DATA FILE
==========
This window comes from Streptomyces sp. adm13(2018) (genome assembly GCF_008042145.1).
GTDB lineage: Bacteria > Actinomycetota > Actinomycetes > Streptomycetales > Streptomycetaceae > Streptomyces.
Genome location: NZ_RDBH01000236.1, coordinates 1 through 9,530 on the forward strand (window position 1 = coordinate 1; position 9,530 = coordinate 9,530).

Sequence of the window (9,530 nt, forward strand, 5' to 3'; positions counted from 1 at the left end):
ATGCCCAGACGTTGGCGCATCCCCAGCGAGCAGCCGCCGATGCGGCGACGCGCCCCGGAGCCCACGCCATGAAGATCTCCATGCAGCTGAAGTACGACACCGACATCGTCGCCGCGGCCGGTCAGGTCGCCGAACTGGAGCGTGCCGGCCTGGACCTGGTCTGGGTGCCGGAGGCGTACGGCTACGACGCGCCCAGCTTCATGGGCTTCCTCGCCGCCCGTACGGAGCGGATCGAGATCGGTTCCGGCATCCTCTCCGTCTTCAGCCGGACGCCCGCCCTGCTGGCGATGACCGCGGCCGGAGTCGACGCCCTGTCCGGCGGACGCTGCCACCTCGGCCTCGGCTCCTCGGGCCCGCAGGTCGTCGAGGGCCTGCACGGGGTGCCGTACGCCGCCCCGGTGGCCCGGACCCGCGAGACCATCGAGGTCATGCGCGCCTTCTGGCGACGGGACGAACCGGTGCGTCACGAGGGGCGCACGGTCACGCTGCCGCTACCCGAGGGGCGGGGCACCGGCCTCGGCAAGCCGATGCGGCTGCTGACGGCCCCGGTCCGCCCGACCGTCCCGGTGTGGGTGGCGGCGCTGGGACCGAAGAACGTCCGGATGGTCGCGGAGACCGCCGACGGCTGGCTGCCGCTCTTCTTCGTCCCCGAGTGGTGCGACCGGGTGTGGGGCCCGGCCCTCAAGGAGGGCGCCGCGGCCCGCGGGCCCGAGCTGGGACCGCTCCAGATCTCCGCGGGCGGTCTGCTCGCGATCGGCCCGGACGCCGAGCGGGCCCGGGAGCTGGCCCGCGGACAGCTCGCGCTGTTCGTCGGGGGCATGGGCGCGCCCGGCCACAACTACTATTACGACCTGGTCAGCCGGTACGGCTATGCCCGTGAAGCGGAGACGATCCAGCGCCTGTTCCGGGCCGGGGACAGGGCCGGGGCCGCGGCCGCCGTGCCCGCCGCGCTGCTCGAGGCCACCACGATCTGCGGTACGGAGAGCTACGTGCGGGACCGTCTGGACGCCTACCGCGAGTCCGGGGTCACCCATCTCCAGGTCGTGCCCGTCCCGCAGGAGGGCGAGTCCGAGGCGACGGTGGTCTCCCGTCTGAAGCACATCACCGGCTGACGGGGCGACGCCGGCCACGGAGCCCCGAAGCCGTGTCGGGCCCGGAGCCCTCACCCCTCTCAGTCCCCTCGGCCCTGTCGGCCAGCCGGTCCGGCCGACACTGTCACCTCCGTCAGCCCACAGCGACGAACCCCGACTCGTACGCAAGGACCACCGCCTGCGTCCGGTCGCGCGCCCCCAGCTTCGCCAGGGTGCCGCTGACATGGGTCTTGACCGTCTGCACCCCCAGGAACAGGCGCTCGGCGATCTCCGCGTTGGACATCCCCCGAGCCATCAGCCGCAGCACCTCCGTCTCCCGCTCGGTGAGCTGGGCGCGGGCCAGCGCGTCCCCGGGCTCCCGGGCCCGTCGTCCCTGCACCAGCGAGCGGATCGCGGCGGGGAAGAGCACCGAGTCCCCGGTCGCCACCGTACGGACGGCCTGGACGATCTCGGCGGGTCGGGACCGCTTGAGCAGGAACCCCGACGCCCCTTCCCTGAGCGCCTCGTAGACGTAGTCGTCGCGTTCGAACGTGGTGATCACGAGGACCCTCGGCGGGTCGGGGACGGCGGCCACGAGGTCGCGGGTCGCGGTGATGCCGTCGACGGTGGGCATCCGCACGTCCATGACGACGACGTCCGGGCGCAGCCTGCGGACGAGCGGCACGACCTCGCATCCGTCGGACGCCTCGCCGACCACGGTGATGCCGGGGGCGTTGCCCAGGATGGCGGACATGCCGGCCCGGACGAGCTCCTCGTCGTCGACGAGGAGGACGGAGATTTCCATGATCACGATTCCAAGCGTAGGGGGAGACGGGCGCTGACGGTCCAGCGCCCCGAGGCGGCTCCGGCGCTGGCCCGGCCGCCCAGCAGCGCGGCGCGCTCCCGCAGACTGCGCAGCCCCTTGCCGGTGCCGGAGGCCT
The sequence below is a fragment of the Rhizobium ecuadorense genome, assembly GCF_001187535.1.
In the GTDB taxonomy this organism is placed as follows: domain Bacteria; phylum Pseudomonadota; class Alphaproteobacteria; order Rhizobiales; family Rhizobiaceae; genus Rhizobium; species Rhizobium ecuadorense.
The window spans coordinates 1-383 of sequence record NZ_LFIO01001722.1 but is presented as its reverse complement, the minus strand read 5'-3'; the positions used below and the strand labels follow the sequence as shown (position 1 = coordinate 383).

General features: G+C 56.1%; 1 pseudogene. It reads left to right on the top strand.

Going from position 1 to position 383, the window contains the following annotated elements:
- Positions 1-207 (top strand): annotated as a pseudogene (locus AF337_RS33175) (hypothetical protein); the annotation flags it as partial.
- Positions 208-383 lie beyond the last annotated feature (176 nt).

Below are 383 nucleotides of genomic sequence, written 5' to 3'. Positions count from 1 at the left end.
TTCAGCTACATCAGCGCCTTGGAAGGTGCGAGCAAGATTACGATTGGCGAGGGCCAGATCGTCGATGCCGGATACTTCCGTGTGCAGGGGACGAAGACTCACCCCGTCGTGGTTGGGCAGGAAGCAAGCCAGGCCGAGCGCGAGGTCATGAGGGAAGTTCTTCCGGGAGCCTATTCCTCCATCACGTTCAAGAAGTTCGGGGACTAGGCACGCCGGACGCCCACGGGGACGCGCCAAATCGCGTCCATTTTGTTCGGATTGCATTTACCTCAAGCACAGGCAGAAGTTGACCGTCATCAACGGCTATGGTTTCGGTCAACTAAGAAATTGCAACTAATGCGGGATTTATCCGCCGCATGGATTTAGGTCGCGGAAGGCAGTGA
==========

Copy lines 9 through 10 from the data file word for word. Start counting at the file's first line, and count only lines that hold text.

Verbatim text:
General features: G+C 56.1%; 1 pseudogene. It reads left to right on the top strand.

Going from position 1 to position 383, the window contains the following annotated elements: